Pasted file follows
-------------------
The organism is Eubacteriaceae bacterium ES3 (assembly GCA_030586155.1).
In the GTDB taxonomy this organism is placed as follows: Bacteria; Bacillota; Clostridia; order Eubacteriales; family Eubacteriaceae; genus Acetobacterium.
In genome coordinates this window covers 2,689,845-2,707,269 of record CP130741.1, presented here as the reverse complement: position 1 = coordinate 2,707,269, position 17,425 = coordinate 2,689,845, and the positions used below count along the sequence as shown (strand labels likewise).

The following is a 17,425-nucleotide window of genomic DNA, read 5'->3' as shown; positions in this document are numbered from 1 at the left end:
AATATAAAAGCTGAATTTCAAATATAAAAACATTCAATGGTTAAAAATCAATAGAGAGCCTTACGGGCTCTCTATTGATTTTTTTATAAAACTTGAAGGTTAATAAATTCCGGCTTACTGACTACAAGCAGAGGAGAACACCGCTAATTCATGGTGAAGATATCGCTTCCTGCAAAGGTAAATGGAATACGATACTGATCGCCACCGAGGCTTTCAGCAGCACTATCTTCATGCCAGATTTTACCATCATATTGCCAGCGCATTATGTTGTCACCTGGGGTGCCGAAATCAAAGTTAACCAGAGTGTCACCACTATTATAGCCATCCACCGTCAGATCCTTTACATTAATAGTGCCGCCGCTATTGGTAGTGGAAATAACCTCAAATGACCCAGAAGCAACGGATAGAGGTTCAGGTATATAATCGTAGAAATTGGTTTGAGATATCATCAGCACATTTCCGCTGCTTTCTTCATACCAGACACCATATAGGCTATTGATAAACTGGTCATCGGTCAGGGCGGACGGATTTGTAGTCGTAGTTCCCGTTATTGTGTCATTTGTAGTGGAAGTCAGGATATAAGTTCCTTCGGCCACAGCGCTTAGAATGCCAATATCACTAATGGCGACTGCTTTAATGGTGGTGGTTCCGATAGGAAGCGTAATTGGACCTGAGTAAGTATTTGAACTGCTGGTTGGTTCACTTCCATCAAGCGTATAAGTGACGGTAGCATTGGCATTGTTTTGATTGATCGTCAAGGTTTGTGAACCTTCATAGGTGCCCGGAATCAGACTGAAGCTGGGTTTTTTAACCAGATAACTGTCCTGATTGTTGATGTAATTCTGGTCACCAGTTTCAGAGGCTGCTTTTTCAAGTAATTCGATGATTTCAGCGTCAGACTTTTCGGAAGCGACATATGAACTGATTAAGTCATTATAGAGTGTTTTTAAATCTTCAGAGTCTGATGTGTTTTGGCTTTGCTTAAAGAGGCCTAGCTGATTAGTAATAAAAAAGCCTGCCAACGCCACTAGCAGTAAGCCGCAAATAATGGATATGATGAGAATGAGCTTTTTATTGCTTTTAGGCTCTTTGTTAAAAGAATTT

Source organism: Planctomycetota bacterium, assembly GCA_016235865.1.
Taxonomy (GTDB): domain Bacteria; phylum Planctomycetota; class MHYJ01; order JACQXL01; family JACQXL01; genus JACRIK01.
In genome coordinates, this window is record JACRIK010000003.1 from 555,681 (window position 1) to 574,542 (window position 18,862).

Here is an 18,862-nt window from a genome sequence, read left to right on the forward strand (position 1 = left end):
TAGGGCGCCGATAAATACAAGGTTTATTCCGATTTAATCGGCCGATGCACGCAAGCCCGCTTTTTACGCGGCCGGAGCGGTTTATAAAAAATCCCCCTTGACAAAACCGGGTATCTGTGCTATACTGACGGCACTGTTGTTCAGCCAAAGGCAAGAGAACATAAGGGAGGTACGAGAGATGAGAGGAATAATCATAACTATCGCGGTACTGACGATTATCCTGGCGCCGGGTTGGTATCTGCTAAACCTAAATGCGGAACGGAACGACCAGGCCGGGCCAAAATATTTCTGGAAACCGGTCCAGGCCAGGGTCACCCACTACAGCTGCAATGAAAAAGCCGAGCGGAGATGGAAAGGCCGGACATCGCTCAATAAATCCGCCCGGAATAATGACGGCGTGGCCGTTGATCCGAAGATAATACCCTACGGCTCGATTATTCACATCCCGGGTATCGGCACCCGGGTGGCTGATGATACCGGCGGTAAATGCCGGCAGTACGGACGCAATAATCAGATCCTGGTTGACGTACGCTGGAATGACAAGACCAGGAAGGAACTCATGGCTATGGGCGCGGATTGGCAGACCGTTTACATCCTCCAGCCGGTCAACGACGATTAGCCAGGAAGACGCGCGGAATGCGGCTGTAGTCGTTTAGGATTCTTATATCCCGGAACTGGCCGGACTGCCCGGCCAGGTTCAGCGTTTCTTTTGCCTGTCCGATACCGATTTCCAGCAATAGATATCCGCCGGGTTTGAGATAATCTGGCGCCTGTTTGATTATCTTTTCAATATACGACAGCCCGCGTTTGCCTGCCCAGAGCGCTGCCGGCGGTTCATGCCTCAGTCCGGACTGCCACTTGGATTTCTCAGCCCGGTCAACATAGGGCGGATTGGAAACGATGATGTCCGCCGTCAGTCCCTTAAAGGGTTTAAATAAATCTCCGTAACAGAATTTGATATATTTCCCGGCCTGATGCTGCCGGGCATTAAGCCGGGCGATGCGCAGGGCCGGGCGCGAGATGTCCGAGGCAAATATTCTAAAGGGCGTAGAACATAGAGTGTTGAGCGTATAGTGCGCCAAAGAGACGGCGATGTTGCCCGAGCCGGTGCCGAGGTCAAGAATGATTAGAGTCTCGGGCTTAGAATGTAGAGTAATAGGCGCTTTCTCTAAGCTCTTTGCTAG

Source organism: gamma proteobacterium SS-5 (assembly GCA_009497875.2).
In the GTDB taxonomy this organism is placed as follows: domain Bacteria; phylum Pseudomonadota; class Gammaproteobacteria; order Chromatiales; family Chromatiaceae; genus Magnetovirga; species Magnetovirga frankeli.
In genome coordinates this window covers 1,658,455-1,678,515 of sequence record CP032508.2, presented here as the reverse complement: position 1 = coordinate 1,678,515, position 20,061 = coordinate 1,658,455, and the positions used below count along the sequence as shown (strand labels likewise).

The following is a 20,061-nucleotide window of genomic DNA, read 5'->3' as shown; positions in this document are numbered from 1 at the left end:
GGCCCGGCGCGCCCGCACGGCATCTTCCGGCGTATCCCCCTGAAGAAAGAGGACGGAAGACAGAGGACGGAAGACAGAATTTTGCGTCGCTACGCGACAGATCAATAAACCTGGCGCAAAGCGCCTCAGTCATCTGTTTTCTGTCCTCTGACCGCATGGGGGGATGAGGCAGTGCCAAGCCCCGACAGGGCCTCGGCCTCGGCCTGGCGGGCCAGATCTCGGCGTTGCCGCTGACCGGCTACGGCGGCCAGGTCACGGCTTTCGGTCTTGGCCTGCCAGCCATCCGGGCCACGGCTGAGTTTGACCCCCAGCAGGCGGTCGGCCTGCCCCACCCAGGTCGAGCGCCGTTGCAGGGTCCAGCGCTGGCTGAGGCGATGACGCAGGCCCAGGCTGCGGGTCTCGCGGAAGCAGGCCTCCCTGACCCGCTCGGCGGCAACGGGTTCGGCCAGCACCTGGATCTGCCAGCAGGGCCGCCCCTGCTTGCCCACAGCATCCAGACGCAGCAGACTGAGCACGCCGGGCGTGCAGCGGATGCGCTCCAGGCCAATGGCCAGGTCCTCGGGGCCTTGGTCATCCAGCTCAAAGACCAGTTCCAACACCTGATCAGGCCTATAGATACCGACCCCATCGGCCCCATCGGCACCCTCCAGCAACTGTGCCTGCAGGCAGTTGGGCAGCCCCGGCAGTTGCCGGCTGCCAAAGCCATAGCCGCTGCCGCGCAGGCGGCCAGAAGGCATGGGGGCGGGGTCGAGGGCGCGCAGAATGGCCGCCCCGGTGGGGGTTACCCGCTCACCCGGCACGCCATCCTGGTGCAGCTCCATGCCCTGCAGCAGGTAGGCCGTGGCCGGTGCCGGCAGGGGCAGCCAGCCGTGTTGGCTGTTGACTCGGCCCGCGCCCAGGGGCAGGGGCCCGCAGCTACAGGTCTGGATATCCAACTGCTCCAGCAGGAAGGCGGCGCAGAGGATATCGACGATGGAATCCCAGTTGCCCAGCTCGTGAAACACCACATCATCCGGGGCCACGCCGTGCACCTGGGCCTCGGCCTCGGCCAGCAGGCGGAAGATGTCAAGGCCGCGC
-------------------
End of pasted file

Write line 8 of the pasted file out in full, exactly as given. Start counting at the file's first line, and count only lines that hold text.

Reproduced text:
In genome coordinates, this window is record JACRIK010000003.1 from 555,681 (window position 1) to 574,542 (window position 18,862).